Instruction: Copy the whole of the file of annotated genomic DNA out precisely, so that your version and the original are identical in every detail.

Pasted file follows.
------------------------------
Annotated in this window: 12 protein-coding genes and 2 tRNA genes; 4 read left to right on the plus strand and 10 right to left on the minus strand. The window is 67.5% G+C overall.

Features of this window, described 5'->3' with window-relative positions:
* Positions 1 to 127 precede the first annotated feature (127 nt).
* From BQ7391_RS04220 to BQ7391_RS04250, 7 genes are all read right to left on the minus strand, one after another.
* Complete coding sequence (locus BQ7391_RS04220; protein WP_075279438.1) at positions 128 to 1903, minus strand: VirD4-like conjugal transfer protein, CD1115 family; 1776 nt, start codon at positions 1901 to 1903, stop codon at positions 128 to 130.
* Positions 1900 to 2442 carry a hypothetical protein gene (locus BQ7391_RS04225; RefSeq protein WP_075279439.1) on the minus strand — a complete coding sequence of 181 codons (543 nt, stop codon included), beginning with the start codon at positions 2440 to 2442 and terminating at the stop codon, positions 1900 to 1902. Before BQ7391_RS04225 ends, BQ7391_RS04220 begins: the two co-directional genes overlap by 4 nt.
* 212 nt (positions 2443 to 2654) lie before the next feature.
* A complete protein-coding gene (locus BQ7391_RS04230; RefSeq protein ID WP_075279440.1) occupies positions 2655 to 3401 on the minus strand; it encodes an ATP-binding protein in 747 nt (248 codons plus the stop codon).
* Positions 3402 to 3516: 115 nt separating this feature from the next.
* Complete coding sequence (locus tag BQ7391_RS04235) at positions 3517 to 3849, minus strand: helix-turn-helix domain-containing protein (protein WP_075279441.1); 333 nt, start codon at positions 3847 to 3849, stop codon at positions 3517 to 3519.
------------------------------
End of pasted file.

Annotated in this window: 12 protein-coding genes and 2 tRNA genes; 4 read left to right on the plus strand and 10 right to left on the minus strand. The window is 67.5% G+C overall.

Features of this window, described 5'->3' with window-relative positions:
* Positions 1 to 127 precede the first annotated feature (127 nt).
* From BQ7391_RS04220 to BQ7391_RS04250, 7 genes are all read right to left on the minus strand, one after another.
* Complete coding sequence (locus BQ7391_RS04220; protein WP_075279438.1) at positions 128 to 1903, minus strand: VirD4-like conjugal transfer protein, CD1115 family; 1776 nt, start codon at positions 1901 to 1903, stop codon at positions 128 to 130.
* Positions 1900 to 2442 carry a hypothetical protein gene (locus BQ7391_RS04225; RefSeq protein WP_075279439.1) on the minus strand — a complete coding sequence of 181 codons (543 nt, stop codon included), beginning with the start codon at positions 2440 to 2442 and terminating at the stop codon, positions 1900 to 1902. Before BQ7391_RS04225 ends, BQ7391_RS04220 begins: the two co-directional genes overlap by 4 nt.
* 212 nt (positions 2443 to 2654) lie before the next feature.
* A complete protein-coding gene (locus BQ7391_RS04230; RefSeq protein ID WP_075279440.1) occupies positions 2655 to 3401 on the minus strand; it encodes an ATP-binding protein in 747 nt (248 codons plus the stop codon).
* Positions 3402 to 3516: 115 nt separating this feature from the next.
* Complete coding sequence (locus tag BQ7391_RS04235) at positions 3517 to 3849, minus strand: helix-turn-helix domain-containing protein (protein WP_075279441.1); 333 nt, start codon at positions 3847 to 3849, stop codon at positions 3517 to 3519.